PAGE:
Considering the fair market value is the most common settlement point a seller should be warned that the farther they move above fair market the less likely the home could sell and the lower a buyer offers away from fair market value the less likely the seller will be enticed by their offer. It is very important for both the buyer and seller to understand the fair market value of a property to determine realistic expectations.

2. Closing costs

Buyers have to pay closing costs for their mortgage, which are lender, title, and closing fees. These fees are a flat dollar amount, or a percentage that a buyer may ask the seller to pay. This is a normal trade off as the buyer will typically pay more for the property as the seller will increase the price in proportion with the amount of closing costs requested.

3. Closing date

Depending on the type of transaction the total time to "close the deal" may take 20 to 45 days. A cash transaction typically can be done quickly in the 15 to 20 day range, while a loan purchase can take between 30 to 45 days to complete. The time to close can be very tricky to negotiate as the buyer and seller may not be on the same page in terms of time. Knowing the accurate time frame and communicating between both parties can help achieve a smooth closing date.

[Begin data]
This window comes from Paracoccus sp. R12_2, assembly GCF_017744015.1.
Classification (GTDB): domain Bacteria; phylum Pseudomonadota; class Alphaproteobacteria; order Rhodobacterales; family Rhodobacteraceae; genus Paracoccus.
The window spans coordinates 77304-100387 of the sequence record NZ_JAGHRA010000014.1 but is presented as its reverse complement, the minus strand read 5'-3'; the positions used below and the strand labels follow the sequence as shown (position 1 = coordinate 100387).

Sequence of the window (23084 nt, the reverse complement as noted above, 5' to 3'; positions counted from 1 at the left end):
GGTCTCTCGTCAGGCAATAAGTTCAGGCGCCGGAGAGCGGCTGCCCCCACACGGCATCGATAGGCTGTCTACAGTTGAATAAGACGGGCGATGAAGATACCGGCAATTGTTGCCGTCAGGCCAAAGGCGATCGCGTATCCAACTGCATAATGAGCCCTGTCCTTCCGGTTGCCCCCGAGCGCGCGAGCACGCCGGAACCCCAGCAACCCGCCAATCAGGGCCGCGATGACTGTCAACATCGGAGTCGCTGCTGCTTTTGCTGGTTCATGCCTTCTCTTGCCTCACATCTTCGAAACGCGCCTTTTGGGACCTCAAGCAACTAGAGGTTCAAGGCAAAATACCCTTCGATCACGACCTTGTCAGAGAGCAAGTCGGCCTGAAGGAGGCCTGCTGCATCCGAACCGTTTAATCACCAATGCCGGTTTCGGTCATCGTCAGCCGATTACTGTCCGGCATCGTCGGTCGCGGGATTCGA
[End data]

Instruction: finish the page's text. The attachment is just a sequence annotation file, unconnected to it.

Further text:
4. Financing contingencies

Cash is truly King in real estate, by offering a cash offer, supported by a proof of funds, can be the most enticing offer to a seller as long as the terms are still reasonable. A cash offer also removes any financing contingencies for the transaction which will ensure the seller that a major piece of the puzzle is complete, the money.

A fully confident and pre-approved buyer can also remove a financing contingency. This means that a buyer is very confident and ensured by the bank that they are able to get the loan (Note: this should only be done with a conventional loan and also a buyer should seek consultation of their local lender). A seller should ensure that there is earnest money in a transaction without a financing contingency to add an extra layer of assurance that the buyer's loan is truly good-to-go.

5. Home Warranty